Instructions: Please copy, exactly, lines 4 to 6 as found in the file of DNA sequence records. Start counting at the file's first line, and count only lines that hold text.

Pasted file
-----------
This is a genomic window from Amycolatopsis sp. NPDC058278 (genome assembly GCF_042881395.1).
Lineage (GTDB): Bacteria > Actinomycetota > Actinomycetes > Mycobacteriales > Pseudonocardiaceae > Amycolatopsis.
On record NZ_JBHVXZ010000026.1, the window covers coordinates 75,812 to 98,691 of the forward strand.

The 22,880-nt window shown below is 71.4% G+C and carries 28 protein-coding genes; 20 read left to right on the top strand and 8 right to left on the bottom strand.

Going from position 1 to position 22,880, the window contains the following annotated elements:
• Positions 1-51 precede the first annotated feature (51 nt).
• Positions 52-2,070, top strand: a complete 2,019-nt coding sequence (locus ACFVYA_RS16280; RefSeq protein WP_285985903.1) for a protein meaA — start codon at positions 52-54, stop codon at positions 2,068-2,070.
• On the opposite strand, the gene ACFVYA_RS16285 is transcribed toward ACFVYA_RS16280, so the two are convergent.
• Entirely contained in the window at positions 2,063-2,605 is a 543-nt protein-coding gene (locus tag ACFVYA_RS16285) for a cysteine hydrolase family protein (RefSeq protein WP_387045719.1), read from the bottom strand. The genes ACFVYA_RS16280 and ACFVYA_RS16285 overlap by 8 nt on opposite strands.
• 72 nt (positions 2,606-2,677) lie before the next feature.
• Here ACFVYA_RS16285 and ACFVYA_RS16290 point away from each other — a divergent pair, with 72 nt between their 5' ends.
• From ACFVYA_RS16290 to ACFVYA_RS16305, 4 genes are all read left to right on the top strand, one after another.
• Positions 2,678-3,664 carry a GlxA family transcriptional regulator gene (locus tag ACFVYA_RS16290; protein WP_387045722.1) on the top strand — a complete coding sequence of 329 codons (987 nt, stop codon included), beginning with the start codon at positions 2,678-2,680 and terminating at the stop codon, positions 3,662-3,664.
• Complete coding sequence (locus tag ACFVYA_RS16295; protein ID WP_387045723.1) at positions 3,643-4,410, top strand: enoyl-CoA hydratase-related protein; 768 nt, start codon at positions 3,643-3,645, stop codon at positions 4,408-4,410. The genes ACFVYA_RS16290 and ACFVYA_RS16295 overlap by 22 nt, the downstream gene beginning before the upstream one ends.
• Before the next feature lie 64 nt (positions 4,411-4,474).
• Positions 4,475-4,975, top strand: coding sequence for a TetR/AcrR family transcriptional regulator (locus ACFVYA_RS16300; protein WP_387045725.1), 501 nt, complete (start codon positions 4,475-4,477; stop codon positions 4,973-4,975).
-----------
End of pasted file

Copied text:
The 22,880-nt window shown below is 71.4% G+C and carries 28 protein-coding genes; 20 read left to right on the top strand and 8 right to left on the bottom strand.

Going from position 1 to position 22,880, the window contains the following annotated elements:
• Positions 1-51 precede the first annotated feature (51 nt).